“We gave her techniques on how to connect with Jayden, how to empower him, and how to correct his behaviors in a way that is beneficial for everyone,” said Kaitlyn.

They also empowered her as a mother and reminded her she is not alone—individualized support she might not have gotten from another program or hospital.  

Toward the end of Jayden’s 11-month stay in Behavioral Care, Kaitlyn said she was not only proud of his progress, but his mom’s as well.

“The coolest thing I got to do is encourage her in her journey,” said Kaitlyn.

If you would like to support the children and parents in our Behavioral Care program, ACH offers many ways to get involved. To get started, visit

Spreading Joy in LIFE

ACH Young Adult Arranges Special Celebrations for Peers

In ACH’s LIFE Project, our staff is dedicated to providing care, support, and most importantly, love to the youth in our programs. When we see the youth in our care share that same love with their peers, it’s an especially proud moment for our staff.

K, a young lady in LIFE, took the initiative to plan birthday parties and special celebrations for her peers in the program. When K first arrived in LIFE, the staff threw her a birthday party. She held onto that happy feeling and wanted to be a part of planning those celebrations for the other youth.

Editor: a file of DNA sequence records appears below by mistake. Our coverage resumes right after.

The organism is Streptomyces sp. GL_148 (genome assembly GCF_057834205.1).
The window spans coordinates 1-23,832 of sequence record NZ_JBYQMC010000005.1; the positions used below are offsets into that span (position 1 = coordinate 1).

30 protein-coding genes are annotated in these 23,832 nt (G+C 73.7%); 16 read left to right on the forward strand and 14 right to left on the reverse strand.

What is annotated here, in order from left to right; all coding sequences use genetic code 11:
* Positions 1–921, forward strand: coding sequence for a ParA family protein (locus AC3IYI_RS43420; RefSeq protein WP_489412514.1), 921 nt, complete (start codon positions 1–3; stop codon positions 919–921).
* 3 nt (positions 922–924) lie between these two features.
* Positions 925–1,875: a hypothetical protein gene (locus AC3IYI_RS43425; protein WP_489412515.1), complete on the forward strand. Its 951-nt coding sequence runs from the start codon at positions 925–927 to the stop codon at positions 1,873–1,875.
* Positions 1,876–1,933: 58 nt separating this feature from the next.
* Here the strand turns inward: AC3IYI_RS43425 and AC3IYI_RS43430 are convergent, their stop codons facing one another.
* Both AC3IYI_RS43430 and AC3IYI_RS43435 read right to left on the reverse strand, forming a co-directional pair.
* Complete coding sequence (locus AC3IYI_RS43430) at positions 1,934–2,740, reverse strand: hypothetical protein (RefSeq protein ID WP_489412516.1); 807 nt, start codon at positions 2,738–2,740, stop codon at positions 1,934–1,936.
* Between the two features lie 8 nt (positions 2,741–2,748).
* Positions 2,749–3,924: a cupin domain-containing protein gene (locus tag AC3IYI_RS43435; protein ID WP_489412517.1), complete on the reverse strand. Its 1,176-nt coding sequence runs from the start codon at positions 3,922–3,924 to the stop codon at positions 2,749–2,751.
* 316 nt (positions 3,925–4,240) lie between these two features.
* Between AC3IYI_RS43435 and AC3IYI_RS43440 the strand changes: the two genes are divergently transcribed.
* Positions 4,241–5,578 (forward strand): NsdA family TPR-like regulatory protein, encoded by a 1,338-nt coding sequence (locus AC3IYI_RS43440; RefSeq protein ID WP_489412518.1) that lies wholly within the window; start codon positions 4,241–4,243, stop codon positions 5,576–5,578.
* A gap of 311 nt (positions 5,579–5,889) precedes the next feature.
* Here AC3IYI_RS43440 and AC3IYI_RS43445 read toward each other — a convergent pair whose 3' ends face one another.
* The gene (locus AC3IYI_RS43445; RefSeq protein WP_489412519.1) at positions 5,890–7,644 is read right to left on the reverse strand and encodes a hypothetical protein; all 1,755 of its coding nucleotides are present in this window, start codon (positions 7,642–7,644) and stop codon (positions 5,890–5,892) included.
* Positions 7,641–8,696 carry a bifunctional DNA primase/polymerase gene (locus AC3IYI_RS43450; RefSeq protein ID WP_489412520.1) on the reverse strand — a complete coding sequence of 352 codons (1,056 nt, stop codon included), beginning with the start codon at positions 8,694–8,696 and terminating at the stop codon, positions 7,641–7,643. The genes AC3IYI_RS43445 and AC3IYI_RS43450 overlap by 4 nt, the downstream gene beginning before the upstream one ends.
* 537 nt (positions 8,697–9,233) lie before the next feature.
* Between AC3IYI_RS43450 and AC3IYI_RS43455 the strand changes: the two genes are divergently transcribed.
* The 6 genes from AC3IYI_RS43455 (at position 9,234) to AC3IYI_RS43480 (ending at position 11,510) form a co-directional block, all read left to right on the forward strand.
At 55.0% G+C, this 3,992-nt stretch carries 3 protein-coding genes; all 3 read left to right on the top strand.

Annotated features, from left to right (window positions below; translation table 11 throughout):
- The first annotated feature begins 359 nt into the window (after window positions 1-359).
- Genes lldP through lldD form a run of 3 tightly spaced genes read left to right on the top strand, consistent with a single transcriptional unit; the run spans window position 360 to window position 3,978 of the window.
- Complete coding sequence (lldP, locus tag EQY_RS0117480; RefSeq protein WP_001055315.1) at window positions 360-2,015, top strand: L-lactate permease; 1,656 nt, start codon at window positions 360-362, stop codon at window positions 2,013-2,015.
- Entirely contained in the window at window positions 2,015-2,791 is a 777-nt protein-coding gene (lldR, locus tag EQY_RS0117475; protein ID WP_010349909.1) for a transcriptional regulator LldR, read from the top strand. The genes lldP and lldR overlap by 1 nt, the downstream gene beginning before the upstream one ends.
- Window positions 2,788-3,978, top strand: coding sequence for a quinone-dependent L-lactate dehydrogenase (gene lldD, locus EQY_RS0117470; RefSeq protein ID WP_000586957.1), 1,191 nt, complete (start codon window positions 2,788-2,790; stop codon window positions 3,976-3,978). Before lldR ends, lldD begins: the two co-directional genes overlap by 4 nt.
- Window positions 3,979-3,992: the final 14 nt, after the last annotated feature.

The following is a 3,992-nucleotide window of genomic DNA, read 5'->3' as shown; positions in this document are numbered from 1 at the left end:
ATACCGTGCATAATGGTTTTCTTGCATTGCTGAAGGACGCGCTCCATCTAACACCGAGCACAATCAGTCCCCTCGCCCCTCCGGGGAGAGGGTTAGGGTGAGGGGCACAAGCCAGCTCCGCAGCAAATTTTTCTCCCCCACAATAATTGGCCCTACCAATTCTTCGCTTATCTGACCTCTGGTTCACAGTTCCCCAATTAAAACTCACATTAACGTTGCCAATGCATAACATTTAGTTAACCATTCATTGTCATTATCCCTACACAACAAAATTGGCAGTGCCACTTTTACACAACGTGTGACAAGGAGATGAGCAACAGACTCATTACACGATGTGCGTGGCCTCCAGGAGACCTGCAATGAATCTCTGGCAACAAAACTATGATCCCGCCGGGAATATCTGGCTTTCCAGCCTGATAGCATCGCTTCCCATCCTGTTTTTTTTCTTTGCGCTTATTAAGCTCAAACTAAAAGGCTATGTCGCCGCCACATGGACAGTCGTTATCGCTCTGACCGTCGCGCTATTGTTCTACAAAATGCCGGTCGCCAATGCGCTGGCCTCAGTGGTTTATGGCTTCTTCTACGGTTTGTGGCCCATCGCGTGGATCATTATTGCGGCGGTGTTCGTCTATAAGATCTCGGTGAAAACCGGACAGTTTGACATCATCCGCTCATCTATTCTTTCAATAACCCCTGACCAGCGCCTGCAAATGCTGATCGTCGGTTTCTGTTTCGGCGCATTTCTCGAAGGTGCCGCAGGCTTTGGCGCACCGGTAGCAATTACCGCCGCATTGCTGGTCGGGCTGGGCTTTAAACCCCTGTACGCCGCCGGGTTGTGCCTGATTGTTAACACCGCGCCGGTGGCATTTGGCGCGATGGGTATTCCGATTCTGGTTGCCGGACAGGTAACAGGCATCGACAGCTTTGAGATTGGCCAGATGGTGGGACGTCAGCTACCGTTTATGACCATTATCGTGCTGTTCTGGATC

“I thought I should do the same for other people to make them feel this good, too,” said K.

K takes the time to meet with staff and plan out all the details. With each celebration, K makes sure to find out what each person likes and the activities they enjoy.

 “The older you get, the less you care about your birthday,” said K. “This is their special moment.”

Creating Memories

For many of the youth in LIFE, the first birthday they celebrate in the program is the first birthday they’ve ever celebrated.  

“Many of our girls come from different backgrounds and have different interests – but these are times that bring us together,” said Cassie Morgan, LIFE Project Mentor. “Watching them use their gifts and contribute is just amazing.”

K’s generosity and hard work also extend to the volunteer mentors who participate in activities with the young adults in LIFE. During volunteer appreciation week, K met with the youth in LIFE and led a project to create gift bags for each mentor.

“It felt good because they always do stuff for us,” said K. “They don’t have to come, and they do. I just wanted to do something special for them.”

What is LIFE?

ACH’s LIFE (Learning Independence from Experience) Project is a program that builds self-confidence and self-sufficiency in young adults ages 18 to 21 who are homeless or are in extended foster care. Young adults who are on their own are given guidance and support in developing life skills—such as applying to college, entering the workforce, and preparing to live independently.

K, a young adult in ACH’s LIFE Project has been throwing birthday parties and celebrations for her peers in the program. 

Reflection of Growth

According to ACH Staff Mentor Stephanie Henry, the thoughtfulness and care K has shown to her peers in the LIFE project reflects one of the many leadership skills she has developed at ACH.

“K has grown significantly in the past year since coming to the LIFE program,” said Stephanie. “She has grown in knowledge of cooking, learned how to take better care of herself and how to garden.”

While planning the events is fun for K, her favorite moment is when she reveals the surprise.